A correlation-based approach to modeling interferometric radar observations of the Greenland ice sheet

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Stanford University, 2001 - Technology & Engineering - 330 pages
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"Interferometric synthetic aperture radar (InSAR) phase observations have greatly increased our understanding of the topography and motion of ice sheets, but yield little information on the sub-surface structure, a needed description for mass-balance estimates. Inversion of a diffuse volume scatter model shows that InSAR correlation values, p, can be related to radiowave penetration depths, d, which depend on characteristics of the snow/ice volume. Application to European Research Satellite (ERS) images (VV, 5.6 cm, 23 ̊incidence angle) of the Greenland ice sheet imply C-band d of 0 m along the rocky coast, 10-20 m in the bare ice zone, and 20-35 m in the percolation zone and dry snow zone, consistent with in situ results. Moreover, volume scattering reduces the ERS critical baseline from about 1100 m to 300 m. Correlation and backscatter power (ơ0) observations can be combined for further understanding of the snow/ice volume. In particular, p and ơ0 data of 15 km-long, 50 m-high topographic undulations in the dry snow zone arc minimum on the windward side and maximum on the lee side, with 1 to 3 dB variation typical. These spatial variations in the scattering medium appear to follow from differences in snow accumulation due to prevailing winds. Assuming that snow-grains are the dominant source of backscatter, the classical independent-scatterer model is physically implausible at firn densities; a second-order dense-medium radiative transfer model also is unable to explain both the observed d and ơ0. A modified Born approach provides a better match to ơ0 and p separately, but leads to different grain size solutions for each measurement type. A buried layer model based on the incoherent addition of echoes from hoar layer interfaces, in which scattering from a single layer is derived from small-perturbation methods, reconciles the ERS ơ0 and p data, with variations in hoar layer spacing of 12-17 cm providing the needed structural fluctuations for the observed range of ơ0 and p. Translation of layer spacing into accumulation rates predicts a 40% variability in accumulation rate from the windward to lee side and, more importantly, addresses high-resolution mapping of continental accumulation rates"--Leaves iv-v.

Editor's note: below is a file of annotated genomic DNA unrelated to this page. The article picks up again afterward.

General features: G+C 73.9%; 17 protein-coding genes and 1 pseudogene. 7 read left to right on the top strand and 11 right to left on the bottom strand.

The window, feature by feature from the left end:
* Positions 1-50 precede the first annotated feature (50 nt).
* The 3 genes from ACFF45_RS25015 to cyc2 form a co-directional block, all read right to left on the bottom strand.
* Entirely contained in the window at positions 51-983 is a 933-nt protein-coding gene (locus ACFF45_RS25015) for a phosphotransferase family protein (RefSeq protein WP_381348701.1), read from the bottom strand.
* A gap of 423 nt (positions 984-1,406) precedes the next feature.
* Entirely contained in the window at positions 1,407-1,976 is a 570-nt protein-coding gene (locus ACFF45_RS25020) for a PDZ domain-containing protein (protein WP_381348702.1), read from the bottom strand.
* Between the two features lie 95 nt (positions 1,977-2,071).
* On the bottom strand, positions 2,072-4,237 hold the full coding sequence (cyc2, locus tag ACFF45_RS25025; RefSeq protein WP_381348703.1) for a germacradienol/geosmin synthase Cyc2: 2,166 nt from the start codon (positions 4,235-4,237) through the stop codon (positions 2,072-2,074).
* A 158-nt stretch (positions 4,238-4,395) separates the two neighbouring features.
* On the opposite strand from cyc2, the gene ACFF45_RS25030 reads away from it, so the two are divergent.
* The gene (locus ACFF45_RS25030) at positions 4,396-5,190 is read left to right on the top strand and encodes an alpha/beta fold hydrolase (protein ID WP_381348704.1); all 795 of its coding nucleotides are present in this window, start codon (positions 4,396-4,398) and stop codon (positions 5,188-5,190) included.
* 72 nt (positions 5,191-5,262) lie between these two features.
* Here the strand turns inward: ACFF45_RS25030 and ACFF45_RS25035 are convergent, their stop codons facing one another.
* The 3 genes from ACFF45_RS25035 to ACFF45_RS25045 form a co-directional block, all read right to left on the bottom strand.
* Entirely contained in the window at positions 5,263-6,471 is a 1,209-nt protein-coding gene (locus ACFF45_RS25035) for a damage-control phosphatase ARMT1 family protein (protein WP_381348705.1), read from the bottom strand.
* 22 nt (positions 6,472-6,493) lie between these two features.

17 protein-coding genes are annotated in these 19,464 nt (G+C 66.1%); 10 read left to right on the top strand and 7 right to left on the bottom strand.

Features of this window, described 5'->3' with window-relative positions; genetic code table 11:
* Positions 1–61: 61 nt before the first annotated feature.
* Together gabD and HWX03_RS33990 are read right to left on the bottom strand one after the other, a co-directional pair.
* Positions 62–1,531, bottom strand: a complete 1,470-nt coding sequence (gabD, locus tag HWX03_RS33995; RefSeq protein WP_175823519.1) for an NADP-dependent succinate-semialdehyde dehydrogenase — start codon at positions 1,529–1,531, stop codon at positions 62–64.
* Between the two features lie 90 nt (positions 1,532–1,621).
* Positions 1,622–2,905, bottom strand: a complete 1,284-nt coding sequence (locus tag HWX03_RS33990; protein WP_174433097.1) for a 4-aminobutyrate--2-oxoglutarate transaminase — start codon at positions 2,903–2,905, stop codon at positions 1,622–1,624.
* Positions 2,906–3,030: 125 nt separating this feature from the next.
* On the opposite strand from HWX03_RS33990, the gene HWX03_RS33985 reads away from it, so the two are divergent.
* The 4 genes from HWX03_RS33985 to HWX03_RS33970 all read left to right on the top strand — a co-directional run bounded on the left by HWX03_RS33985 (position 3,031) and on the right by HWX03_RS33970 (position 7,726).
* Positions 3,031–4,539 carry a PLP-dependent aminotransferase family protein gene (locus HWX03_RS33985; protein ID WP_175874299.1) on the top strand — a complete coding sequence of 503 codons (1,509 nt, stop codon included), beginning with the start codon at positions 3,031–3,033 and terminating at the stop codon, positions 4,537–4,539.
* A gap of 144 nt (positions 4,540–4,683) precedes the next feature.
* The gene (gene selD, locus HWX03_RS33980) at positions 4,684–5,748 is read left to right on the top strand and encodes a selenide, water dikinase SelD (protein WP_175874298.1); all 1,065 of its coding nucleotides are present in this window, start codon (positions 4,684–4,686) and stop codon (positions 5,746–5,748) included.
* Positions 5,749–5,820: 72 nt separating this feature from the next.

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Remote Sensing of Ice Sheets

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